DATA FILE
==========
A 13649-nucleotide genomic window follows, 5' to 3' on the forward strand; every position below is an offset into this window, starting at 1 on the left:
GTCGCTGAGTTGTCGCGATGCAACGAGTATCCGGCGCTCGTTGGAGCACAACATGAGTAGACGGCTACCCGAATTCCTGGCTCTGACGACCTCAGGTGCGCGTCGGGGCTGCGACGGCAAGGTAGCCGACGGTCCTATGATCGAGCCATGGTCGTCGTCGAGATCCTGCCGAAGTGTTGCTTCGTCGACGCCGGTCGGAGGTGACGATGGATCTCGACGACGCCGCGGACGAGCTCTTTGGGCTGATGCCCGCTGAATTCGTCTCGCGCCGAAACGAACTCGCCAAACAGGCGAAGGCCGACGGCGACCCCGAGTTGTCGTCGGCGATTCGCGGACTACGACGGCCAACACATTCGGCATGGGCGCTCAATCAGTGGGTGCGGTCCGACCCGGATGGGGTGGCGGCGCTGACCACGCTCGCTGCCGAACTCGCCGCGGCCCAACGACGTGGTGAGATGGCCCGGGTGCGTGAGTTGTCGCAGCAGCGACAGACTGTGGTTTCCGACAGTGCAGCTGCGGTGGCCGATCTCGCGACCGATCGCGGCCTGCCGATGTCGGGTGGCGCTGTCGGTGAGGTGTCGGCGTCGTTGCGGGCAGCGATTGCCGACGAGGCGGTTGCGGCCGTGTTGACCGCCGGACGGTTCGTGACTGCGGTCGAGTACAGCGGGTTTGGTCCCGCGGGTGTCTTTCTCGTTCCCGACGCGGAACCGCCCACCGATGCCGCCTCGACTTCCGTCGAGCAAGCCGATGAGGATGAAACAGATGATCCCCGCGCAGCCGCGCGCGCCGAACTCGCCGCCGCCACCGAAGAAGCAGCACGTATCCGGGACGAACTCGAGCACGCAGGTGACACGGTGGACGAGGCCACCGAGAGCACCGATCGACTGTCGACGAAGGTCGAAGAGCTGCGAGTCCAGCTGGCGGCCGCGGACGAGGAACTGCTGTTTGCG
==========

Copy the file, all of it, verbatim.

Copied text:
A 13649-nucleotide genomic window follows, 5' to 3' on the forward strand; every position below is an offset into this window, starting at 1 on the left:
GTCGCTGAGTTGTCGCGATGCAACGAGTATCCGGCGCTCGTTGGAGCACAACATGAGTAGACGGCTACCCGAATTCCTGGCTCTGACGACCTCAGGTGCGCGTCGGGGCTGCGACGGCAAGGTAGCCGACGGTCCTATGATCGAGCCATGGTCGTCGTCGAGATCCTGCCGAAGTGTTGCTTCGTCGACGCCGGTCGGAGGTGACGATGGATCTCGACGACGCCGCGGACGAGCTCTTTGGGCTGATGCCCGCTGAATTCGTCTCGCGCCGAAACGAACTCGCCAAACAGGCGAAGGCCGACGGCGACCCCGAGTTGTCGTCGGCGATTCGCGGACTACGACGGCCAACACATTCGGCATGGGCGCTCAATCAGTGGGTGCGGTCCGACCCGGATGGGGTGGCGGCGCTGACCACGCTCGCTGCCGAACTCGCCGCGGCCCAACGACGTGGTGAGATGGCCCGGGTGCGTGAGTTGTCGCAGCAGCGACAGACTGTGGTTTCCGACAGTGCAGCTGCGGTGGCCGATCTCGCGACCGATCGCGGCCTGCCGATGTCGGGTGGCGCTGTCGGTGAGGTGTCGGCGTCGTTGCGGGCAGCGATTGCCGACGAGGCGGTTGCGGCCGTGTTGACCGCCGGACGGTTCGTGACTGCGGTCGAGTACAGCGGGTTTGGTCCCGCGGGTGTCTTTCTCGTTCCCGACGCGGAACCGCCCACCGATGCCGCCTCGACTTCCGTCGAGCAAGCCGATGAGGATGAAACAGATGATCCCCGCGCAGCCGCGCGCGCCGAACTCGCCGCCGCCACCGAAGAAGCAGCACGTATCCGGGACGAACTCGAGCACGCAGGTGACACGGTGGACGAGGCCACCGAGAGCACCGATCGACTGTCGACGAAGGTCGAAGAGCTGCGAGTCCAGCTGGCGGCCGCGGACGAGGAACTGCTGTTTGCG